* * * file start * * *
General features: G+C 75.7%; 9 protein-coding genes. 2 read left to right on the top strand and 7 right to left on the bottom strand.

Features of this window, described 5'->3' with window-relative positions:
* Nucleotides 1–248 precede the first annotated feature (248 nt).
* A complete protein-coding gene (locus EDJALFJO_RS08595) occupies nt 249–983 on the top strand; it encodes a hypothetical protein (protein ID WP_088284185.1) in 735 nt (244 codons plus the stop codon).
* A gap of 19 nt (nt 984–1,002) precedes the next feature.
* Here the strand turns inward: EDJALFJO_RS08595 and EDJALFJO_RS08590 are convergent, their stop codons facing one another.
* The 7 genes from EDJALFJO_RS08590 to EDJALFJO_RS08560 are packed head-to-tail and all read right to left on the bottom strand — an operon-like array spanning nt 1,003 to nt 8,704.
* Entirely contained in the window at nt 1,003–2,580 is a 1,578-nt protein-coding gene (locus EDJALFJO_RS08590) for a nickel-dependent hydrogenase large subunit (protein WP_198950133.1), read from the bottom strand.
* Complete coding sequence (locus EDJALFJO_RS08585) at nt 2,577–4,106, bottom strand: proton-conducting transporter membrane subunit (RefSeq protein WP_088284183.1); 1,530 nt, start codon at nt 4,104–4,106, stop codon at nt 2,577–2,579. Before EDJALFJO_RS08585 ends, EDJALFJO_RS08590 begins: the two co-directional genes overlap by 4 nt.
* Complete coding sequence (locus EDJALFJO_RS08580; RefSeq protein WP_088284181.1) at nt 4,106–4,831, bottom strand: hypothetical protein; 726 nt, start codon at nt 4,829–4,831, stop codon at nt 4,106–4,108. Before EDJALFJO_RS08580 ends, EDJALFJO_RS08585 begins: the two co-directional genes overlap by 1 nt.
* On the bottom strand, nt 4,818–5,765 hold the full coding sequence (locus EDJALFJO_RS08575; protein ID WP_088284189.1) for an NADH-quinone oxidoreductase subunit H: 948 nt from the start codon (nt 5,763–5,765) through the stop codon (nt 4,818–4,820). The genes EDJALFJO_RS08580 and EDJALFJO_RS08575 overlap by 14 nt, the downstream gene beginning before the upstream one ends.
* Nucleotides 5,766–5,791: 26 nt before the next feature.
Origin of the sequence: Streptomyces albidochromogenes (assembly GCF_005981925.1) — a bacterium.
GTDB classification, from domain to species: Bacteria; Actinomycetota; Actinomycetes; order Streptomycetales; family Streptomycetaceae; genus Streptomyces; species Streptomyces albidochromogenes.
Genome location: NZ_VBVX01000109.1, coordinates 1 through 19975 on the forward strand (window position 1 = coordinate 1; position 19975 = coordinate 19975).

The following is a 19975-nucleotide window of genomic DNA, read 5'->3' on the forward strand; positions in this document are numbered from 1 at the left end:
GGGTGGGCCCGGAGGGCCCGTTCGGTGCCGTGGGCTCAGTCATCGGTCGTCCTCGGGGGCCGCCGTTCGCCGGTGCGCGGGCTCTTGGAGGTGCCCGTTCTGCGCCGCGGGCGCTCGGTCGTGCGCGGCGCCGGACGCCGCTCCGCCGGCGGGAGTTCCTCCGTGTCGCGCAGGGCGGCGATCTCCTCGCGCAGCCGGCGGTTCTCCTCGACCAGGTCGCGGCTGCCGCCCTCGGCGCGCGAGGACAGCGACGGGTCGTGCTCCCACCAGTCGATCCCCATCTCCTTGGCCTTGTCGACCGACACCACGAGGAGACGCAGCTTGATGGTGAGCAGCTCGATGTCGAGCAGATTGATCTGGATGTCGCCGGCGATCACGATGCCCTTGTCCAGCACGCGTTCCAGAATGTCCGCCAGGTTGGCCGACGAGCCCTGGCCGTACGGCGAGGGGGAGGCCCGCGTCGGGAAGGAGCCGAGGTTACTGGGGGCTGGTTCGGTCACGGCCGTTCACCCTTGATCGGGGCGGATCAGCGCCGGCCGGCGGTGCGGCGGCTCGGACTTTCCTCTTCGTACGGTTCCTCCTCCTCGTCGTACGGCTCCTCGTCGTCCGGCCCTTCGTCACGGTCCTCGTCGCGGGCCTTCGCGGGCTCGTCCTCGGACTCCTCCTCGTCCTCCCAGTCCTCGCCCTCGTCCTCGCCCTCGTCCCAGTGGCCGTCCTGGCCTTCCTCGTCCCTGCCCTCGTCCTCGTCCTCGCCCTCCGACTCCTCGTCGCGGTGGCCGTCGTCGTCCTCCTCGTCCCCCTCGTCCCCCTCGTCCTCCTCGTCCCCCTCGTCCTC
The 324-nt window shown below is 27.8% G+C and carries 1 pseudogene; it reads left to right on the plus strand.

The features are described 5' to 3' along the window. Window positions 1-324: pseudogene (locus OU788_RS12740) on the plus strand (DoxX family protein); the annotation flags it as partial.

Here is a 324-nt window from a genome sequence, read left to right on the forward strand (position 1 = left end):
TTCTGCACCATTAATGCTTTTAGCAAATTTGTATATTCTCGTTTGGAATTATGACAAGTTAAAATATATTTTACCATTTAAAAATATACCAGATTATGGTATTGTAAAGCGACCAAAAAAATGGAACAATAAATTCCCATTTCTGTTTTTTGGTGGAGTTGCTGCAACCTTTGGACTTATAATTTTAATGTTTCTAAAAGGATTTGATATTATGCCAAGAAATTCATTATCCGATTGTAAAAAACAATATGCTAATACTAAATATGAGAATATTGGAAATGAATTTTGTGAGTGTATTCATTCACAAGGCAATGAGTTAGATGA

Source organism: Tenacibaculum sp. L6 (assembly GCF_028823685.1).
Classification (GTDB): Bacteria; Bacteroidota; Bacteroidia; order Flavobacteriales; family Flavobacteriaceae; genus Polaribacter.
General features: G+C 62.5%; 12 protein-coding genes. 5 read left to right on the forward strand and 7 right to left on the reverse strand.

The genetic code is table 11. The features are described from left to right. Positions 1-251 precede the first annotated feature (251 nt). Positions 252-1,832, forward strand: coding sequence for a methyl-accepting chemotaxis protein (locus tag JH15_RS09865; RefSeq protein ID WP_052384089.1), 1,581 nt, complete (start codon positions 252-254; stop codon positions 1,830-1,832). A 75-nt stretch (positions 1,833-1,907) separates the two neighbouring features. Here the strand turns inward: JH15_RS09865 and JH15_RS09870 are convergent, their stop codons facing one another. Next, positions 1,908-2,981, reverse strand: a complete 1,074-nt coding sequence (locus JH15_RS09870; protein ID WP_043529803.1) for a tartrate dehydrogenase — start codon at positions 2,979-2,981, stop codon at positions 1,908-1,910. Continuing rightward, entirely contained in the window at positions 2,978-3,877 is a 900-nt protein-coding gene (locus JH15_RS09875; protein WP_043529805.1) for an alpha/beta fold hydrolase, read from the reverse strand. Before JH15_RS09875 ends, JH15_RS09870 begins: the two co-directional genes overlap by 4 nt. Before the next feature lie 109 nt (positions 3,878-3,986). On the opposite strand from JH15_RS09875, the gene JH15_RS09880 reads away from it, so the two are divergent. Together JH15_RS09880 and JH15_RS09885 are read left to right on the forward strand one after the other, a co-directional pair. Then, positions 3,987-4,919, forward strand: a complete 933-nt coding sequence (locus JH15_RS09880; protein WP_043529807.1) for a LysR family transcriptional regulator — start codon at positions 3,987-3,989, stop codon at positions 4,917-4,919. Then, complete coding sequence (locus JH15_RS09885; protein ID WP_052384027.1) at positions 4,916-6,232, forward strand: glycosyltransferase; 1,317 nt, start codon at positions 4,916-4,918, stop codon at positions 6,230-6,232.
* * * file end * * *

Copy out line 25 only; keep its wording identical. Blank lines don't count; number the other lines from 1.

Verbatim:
The genetic code is table 11. The features are described from left to right. Positions 1-251 precede the first annotated feature (251 nt). Positions 252-1,832, forward strand: coding sequence for a methyl-accepting chemotaxis protein (locus tag JH15_RS09865; RefSeq protein ID WP_052384089.1), 1,581 nt, complete (start codon positions 252-254; stop codon positions 1,830-1,832). A 75-nt stretch (positions 1,833-1,907) separates the two neighbouring features. Here the strand turns inward: JH15_RS09865 and JH15_RS09870 are convergent, their stop codons facing one another. Next, positions 1,908-2,981, reverse strand: a complete 1,074-nt coding sequence (locus JH15_RS09870; protein ID WP_043529803.1) for a tartrate dehydrogenase — start codon at positions 2,979-2,981, stop codon at positions 1,908-1,910. Continuing rightward, entirely contained in the window at positions 2,978-3,877 is a 900-nt protein-coding gene (locus JH15_RS09875; protein WP_043529805.1) for an alpha/beta fold hydrolase, read from the reverse strand. Before JH15_RS09875 ends, JH15_RS09870 begins: the two co-directional genes overlap by 4 nt. Before the next feature lie 109 nt (positions 3,878-3,986). On the opposite strand from JH15_RS09875, the gene JH15_RS09880 reads away from it, so the two are divergent. Together JH15_RS09880 and JH15_RS09885 are read left to right on the forward strand one after the other, a co-directional pair. Then, positions 3,987-4,919, forward strand: a complete 933-nt coding sequence (locus JH15_RS09880; protein WP_043529807.1) for a LysR family transcriptional regulator — start codon at positions 3,987-3,989, stop codon at positions 4,917-4,919. Then, complete coding sequence (locus JH15_RS09885; protein ID WP_052384027.1) at positions 4,916-6,232, forward strand: glycosyltransferase; 1,317 nt, start codon at positions 4,916-4,918, stop codon at positions 6,230-6,232.